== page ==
Ada Healey had her first job interview to run Vulcan Real Estate in the parking lot of Seattle's old Déjà Vu strip-club joint...
Ada Healey had her first job interview to run Vulcan Real Estate in the parking lot of Seattle’s old Déjà Vu strip-club joint at the corner of Dexter and Denny.
It was 2001 and after the interview, Healey was being taken on a tour of South Lake Union.
“It was in that moment that I knew I had my work cut out for me,” the Georgia native said, laughing as she remembered the old gas stations and empty parking lots that ran through the neighborhood. “It was an area people drove through, they didn’t drive to.”
South Lake Union at the time was a district populated by the rundown storefronts of commercial print shops, warehouses and car dealerships. Paul Allen, co-founder of Microsoft and owner of investment company Vulcan Real Estate, controlled a chunk of the area after originally funding its acquisition for the unsuccessful effort to establish a Seattle Commons park.
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To lead the push for redevelopment of the roughly 60 acres he controlled, Allen hired Healey, then a 40-year-old with experience at big real-estate investment firms. At the time, Healey said, Vulcan was a three-person team with nothing but some land and a vision.
“We had three watercolor boards and a story,” she said.
In the decade since, Vulcan has developed some 4.5 million square feet in the South Lake Union neighborhood. It’s now a hub of biomedical and technology work anchored by tenants like Amazon and University of Washington research labs.
With a 12-acre waterfront park and residential projects like Alcyone Apartments and Rollin Street Flats in place, it is also becoming a magnet for young professionals.
Mark Kane, vice president at GLY Construction, which developed the Group Health and Amazon Phase IV buildings for Vulcan, said Healey is a strong behind-the-scenes player. She approves initial concepts for the various redevelopment projects but welcomes participants to stay innovative, he said.
“She doesn’t put her view and agenda over others,” Kane said. “Everyone is on the same team.”
Allen said that’s one of the reasons he’s been impressed by his real-estate chief.
“Ada has been able to get many different people and groups working together, planning far ahead and embracing a new neighborhood,” he said. “Anyone who has seen the South Lake Union recently knows the results speak for themselves.”
Rooted in real estate
Healey says real estate “is in my blood.”
A sandy-haired woman with a tall, slender build, she was born in Atlanta in 1961 and bears the name of her great-grandmother, Ada Moore. The Healey family is credited with building two historic gems in turn-of-the-century downtown Atlanta — one carries the family name.
The Healey Building, now on the National Register of Historic Places, was one of the last skyscrapers built in Atlanta before World War I. Though it was sold when Healey was around 10 years old, she has great memories of the times she spent nearby at the William-Oliver building, also developed by her family.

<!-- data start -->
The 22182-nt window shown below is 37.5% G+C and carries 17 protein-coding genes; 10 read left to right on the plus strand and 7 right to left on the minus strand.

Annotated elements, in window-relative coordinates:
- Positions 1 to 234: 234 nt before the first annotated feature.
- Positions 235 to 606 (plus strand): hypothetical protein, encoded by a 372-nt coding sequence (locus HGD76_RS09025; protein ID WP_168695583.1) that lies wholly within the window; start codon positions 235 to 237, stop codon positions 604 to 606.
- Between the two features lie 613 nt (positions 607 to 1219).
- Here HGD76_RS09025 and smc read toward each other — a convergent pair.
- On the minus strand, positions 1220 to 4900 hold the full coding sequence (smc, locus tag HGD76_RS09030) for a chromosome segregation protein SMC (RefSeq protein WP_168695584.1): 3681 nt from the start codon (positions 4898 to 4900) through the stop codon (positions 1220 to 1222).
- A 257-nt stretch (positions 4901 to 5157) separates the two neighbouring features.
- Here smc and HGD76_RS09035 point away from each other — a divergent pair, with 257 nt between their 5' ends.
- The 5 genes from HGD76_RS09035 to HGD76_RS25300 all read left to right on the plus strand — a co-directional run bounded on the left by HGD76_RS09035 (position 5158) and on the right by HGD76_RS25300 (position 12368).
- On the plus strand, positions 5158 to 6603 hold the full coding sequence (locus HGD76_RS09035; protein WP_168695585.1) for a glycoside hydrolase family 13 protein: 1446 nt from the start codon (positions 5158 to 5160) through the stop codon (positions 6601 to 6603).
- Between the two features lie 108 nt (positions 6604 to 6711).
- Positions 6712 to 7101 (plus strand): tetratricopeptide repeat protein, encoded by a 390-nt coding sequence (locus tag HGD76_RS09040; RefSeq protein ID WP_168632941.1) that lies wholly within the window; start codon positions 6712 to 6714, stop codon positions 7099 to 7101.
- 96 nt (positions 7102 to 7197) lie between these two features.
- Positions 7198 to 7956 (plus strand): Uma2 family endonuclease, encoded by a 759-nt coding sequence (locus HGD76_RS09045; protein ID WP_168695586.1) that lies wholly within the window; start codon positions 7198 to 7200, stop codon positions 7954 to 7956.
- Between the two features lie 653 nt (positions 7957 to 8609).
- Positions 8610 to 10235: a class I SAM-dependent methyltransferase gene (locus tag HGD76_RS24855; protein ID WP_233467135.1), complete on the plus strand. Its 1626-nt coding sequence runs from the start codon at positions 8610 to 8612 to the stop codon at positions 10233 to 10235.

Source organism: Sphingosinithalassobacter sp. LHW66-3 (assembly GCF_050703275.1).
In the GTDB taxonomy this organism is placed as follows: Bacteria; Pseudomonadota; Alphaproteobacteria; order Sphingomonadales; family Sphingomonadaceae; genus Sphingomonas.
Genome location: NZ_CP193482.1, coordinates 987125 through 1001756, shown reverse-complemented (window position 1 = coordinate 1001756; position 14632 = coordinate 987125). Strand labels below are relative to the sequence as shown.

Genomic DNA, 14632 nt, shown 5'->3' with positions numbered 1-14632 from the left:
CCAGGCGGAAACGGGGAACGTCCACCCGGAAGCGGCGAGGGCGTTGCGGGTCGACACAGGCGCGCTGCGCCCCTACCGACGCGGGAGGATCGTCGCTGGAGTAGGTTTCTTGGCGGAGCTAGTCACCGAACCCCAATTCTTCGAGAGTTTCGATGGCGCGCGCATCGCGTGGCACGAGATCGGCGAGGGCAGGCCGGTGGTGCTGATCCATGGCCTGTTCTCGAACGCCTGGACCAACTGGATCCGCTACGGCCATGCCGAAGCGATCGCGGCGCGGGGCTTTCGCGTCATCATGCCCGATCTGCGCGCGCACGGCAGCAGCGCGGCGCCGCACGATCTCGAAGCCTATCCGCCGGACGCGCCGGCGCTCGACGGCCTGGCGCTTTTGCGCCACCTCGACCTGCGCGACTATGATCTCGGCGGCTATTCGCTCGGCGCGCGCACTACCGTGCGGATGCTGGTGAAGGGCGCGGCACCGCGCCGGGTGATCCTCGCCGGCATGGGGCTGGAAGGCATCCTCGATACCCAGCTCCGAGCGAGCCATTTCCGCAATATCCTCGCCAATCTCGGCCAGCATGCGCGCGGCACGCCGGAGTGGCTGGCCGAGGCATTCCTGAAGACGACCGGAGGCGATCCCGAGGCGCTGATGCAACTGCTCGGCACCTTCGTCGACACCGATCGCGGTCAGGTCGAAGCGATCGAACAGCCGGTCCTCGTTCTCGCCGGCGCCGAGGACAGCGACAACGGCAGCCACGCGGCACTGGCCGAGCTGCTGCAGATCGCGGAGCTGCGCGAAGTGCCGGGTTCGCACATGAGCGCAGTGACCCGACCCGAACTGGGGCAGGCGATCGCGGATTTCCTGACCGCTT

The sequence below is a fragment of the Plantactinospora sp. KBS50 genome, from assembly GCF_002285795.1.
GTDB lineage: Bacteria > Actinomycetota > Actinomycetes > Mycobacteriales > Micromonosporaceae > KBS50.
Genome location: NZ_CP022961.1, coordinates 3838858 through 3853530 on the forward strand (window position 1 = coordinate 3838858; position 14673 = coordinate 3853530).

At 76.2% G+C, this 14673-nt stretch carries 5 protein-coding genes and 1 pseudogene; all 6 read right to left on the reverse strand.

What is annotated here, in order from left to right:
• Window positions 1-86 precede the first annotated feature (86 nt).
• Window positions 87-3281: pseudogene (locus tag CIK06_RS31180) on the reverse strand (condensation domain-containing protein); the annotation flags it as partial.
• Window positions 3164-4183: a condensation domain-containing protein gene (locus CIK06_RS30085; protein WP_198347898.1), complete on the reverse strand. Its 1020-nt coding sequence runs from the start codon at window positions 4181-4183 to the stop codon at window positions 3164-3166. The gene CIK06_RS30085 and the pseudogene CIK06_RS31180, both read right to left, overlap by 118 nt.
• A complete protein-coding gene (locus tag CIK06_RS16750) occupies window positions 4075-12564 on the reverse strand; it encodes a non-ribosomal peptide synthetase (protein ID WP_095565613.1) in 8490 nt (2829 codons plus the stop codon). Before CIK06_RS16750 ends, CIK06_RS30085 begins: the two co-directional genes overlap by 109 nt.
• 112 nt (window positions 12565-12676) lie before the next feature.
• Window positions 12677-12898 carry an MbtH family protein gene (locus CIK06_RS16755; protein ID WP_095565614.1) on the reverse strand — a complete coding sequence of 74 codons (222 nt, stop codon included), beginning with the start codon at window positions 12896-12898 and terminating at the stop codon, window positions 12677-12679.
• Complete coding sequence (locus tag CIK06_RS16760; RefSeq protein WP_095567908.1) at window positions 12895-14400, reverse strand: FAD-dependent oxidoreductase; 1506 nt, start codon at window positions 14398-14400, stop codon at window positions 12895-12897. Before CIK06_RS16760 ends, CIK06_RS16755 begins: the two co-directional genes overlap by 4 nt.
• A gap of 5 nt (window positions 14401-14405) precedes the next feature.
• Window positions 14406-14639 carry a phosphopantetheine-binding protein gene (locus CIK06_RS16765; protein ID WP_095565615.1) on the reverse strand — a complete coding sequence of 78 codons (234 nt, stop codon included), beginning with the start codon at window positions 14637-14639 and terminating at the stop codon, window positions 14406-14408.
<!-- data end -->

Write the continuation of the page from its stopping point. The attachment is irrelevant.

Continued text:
She recalled visiting on the weekends with her father, who was a general contractor and had an office in the building.
“I remember the old elevators with the wrought iron gate closing and the gentlemen sitting at the controls operating the elevator,” Healey said.
Neither building remains in her family, but she said they are a reminder that her family roots are in real-estate development.
“It’s always been a part of me,” Healey said.
But it wasn’t always her plan to follow in her family’s footsteps.
After playing basketball for Duke University and graduating with a bachelor’s degree in 1984, Healey took a job in London as an insurance broker for Sedgwick Group.
After eighteen months, she moved to New York to work for another insurance company. But none of it clicked for Healey. She was looking for something more.
She switched gears and earned her master’s in business administration at New York University, while working for the real-estate subsidiary of NYNEX Properties, a spinoff of the old Bell System telephone monopoly. It was her first real-world taste of the industry — and she liked it.
“I caught the bug,” Healey said.
She spent 10 years at real-estate investment firm ING Clarion, where she managed institutional investments. In 1999, she moved to Seattle with Clarion.
Healey said she knew reshaping South Lake Union would be a challenge.
Success didn’t always seem the likely outcome: Vulcan started its development in the throes of the dot-com bust.
“For a long time there were a lot of people who were skeptical about whether or not we could really pull this off,” Healey said.
The most daunting challenge was figuring out a business plan in one of the worst commercial real-estate climates in history, she said.
But in 2005, Vulcan passed a tipping point when the company started securing development agreements for Amazon’s massive campus, and the city and neighboring property owners agreed to go ahead with the streetcar linking the area to downtown.
“You could really tell our overall vision was going to come together,”she said.
By 2013, Vulcan expects to have developed another half a million square feet. And it’s already looking beyond South Lake Union, beginning a new development — a city hall for Bothell.
But Healey said she will always finds time to do what she loves most: kick off her shoes and sit at home on her deck with her partner and 3-year-old son.
“Those are the moments when I count my blessings most,” Healey said.
Christine Harvey: 206-464-3263 or email@example.com